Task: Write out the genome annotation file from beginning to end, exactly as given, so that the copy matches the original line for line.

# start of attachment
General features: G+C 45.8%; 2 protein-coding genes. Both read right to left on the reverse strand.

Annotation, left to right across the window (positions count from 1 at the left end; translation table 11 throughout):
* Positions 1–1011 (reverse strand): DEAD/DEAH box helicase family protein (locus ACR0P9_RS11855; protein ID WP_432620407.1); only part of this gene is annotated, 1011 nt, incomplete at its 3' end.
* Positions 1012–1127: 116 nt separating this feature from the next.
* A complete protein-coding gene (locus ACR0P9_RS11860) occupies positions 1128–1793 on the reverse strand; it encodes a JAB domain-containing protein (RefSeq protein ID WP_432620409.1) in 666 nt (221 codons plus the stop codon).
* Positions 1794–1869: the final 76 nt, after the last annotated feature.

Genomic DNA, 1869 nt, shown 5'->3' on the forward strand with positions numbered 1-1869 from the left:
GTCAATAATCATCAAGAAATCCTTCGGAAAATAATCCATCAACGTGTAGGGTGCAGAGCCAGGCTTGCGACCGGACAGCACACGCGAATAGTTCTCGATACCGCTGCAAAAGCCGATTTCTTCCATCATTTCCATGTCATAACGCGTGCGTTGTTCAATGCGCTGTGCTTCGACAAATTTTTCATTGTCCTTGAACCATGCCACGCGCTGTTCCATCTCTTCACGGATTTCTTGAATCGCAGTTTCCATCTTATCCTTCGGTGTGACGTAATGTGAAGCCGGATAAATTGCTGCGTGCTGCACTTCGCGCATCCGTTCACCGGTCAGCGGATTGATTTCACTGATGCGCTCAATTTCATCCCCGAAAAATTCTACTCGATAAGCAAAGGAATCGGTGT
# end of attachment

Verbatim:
General features: G+C 45.8%; 2 protein-coding genes. Both read right to left on the reverse strand.

Annotation, left to right across the window (positions count from 1 at the left end; translation table 11 throughout):
* Positions 1–1011 (reverse strand): DEAD/DEAH box helicase family protein (locus ACR0P9_RS11855; protein ID WP_432620407.1); only part of this gene is annotated, 1011 nt, incomplete at its 3' end.
* Positions 1012–1127: 116 nt separating this feature from the next.
* A complete protein-coding gene (locus ACR0P9_RS11860) occupies positions 1128–1793 on the reverse strand; it encodes a JAB domain-containing protein (RefSeq protein ID WP_432620409.1) in 666 nt (221 codons plus the stop codon).
* Positions 1794–1869: the final 76 nt, after the last annotated feature.

Genomic DNA, 1869 nt, shown 5'->3' on the forward strand with positions numbered 1-1869 from the left:
GTCAATAATCATCAAGAAATCCTTCGGAAAATAATCCATCAACGTGTAGGGTGCAGAGCCAGGCTTGCGACCGGACAGCACACGCGAATAGTTCTCGATACCGCTGCAAAAGCCGATTTCTTCCATCATTTCCATGTCATAACGCGTGCGTTGTTCAATGCGCTGTGCTTCGACAAATTTTTCATTGTCCTTGAACCATGCCACGCGCTGTTCCATCTCTTCACGGATTTCTTGAATCGCAGTTTCCATCTTATCCTTCGGTGTGACGTAATGTGAAGCCGGATAAATTGCTGCGTGCTGCACTTCGCGCATCCGTTCACCGGTCAGCGGATTGATTTCACTGATGCGCTCAATTTCATCCCCGAAAAATTCTACTCGATAAGCAAAGGAATCGGTGT